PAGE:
The effectiveness of control devices for PM2.5, PM10 and TPM is summarized in Table 7. Abatement efficiency was evaluated by averaging repeated measurements of particulate matter before and after the devices operated in test restaurants. The first investigation during July of 2018 capture efficiency values for PM2.5: 99.1% for Restaurant A, 31.5% for B, 92.5% for C, 39.6% for D, and 92.9% for E. However, the absolute amount of final exhaust was 0.6 mg m3 from Restaurant A, 1.7 mg m3 from B, 4.1 mg m3 from C, 0.1 mg m3 from D and 0.9 mg m3 from E. The second measurement in November of 2018 showed respective capture efficiency of 98%, 90.2%, 88.3%, 94.9% and 23.8% for the restaurants. The mass concentration of PM2.5 after use of the control devices was very low, ranging from 0.3 mg m3 to 4.1 mg m3. Restaurants B and D had low PM concentrations for the first measurement before the device showed very low dust capture efficiency. Although it is difficult to handle low-concentration flows, the current facilities mitigate the output of fine particulates and probably PAHs up to certain levels. 

Table 7. Reduction efficiency of particulate matters by control facilities. 

Restaurant D using a filtration device showed 94.4% and 94.5% reduction for PM2.5 and PM10 in the second test compared to the removal efficiency in the first test, likely due to the very low inlet flow rate and concentration. Since filter efficiency is closely related to flow inertia, low dust loading and low flow velocity might have resulted in low efficiency. On the contrary, filter-type dust collectors would be clogged by fine particulate matter without being cleaned for a long time. Thus, tightened filter media can capture the dust with high efficiency.

The device performance for PM2.5 at Restaurant E dropped from 92.9% in the first investigation to 24% in the second. Despite similar inlet concentrations to the device, 12.9 mg m3 and 15.4 mg m3, the downstream concentrations were 0.9 mg m3 and 11.7 mg m3 respectively. One of the key factors used to determine control efficiency was maintenance of the facility. While the first measurement was carried out 2 days after cleaning, the second was performed after 21 days of operation. In other words, the cleaning interval was closely associated with capture performance, particularly in an ESP.

However, the test beds, Restaurants B and D, showed exceptional inconsistencies between those operation parameters. If the amount of inlet PM was very small, a meaningful evaluation of treatment efficiency of the control facilities could not be obtained. First of all, it seems that discretionary operation and management of the site determined the effectiveness of the air purifier. Thus, air pollution control devices including ventilation ducts and hoods in charbroil restaurants must not be prepared only based on the theoretical design, but on-site applications should also be considered.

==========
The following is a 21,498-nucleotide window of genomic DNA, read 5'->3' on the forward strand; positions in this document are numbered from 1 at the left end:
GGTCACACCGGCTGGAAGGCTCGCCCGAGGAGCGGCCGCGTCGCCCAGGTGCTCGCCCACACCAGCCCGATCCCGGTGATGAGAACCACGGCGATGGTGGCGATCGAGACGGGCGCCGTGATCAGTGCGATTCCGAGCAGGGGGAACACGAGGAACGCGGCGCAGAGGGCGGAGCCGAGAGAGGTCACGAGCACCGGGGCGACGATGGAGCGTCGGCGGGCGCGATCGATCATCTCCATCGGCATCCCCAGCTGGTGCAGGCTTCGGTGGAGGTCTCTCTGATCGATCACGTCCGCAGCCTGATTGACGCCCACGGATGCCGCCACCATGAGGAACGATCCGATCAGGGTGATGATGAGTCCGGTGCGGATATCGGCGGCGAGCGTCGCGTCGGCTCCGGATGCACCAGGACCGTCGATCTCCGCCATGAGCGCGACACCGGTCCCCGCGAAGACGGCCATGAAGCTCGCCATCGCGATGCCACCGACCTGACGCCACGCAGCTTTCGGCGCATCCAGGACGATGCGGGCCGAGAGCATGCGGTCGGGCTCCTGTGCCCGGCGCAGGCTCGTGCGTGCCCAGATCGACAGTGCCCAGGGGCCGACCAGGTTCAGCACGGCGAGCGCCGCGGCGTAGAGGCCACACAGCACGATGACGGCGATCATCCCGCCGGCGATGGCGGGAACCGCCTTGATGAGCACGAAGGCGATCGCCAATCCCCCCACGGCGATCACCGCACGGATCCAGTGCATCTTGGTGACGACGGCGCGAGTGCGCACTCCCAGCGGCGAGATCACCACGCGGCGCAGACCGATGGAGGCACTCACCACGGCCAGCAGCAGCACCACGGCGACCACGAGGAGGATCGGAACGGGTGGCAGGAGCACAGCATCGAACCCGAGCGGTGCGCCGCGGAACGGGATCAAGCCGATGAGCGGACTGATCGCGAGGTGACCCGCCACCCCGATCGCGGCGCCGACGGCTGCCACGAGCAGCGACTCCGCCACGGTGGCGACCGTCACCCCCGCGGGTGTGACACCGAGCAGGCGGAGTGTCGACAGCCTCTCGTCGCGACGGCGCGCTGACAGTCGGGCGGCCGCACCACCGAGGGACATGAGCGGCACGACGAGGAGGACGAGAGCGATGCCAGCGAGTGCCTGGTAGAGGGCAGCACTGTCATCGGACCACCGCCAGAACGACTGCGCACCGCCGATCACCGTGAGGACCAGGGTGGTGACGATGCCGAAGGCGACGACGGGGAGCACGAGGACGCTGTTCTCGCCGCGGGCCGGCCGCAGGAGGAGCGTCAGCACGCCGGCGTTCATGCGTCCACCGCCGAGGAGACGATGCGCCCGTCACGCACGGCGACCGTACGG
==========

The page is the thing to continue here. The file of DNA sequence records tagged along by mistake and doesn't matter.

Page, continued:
As for the PAHs shown in Fig. 7, Restaurant A with 6 small ESPs with individual capacities of 30 m3 min–1, removed both PMs and PAHs with high efficiency. Restaurants B, D and E showed an apparent dependency of PAH removal efficiency on particulate collection. Despite the high-efficiency removal of PMs in Restaurant D, the PAH removal efficiencies for the second measurement were only 47.4% and 26.2% for PM10 and PM2.5 respectively. The reason that PAH removal was not as high as that of PM seemed to be the addition of compounds remaining in the filter to the fine particles in the exhaust. The current control facilities that focus on particulate matter mitigation are inadequate for gaseous pollutants such as PAHs, odors, and other potential materials including NOx and SOx. Although they are much reduced, these hazardous pollutants should be reduced even more through additional collectors.

Fig. 7. Abatement efficiency of total PAHs in (a) PM2.5 and (b) PM10.Fig. 7. Abatement efficiency of total PAHs in (a) PM2.5 and (b) PM10.


This study focused on the performance of air pollution control devices in filtering the PM and particulate-phase PAHs generated by urban charbroiling restaurants. Four of the five test restaurants (the exception being Restaurant B) emitted fine particles (PM10) at levels that exceeded the national guideline (10–70 mg m3); in particular, PM2.5 formed more than 90% of the total particulate matter. Furthermore, the concentrations of the PM2.5 and PM10 displayed strong correlations with that of the particulate-phase PAHs (R2 = 0.8944 and 0.9522, respectively). Many of these PAHs were characterized by moderate to high boiling points, i.e., they were composed of 3 or more aromatic rings, with phenanthrene (b.p.: 336°C) contributing 41.1% of the total PAH emissions. The primary carcinogen, benzo[a]pyrene, exhibited an average concentration of 72.3 ng m3, which is lower than the emission guideline for general industry (0.05 mg m3). The installed pollution control equipment at the test restaurants achieved average reduction efficiencies of 88.7% for PM2.5 and 88.1% for PM10, and the emitted PAHs decreased with the particulates. However, the devices at the different restaurants varied in terms of success, and we observed inconsistent parametric relations in some of the cases.


This research was conducted as part of the Establishment of Proper Management Guidelines of Air Pollution Control Device and Environmental Impact Survey of the Charbroiling Restaurants (18-05-01-40-41) supported by the Gyeonggi Green Environment Center in 2018 and the Technology Development Program to Solve Climate Changes supported by the National Research Foundation (NRF) funded by the Ministry of Science, ICT (2017M1A2A2086819).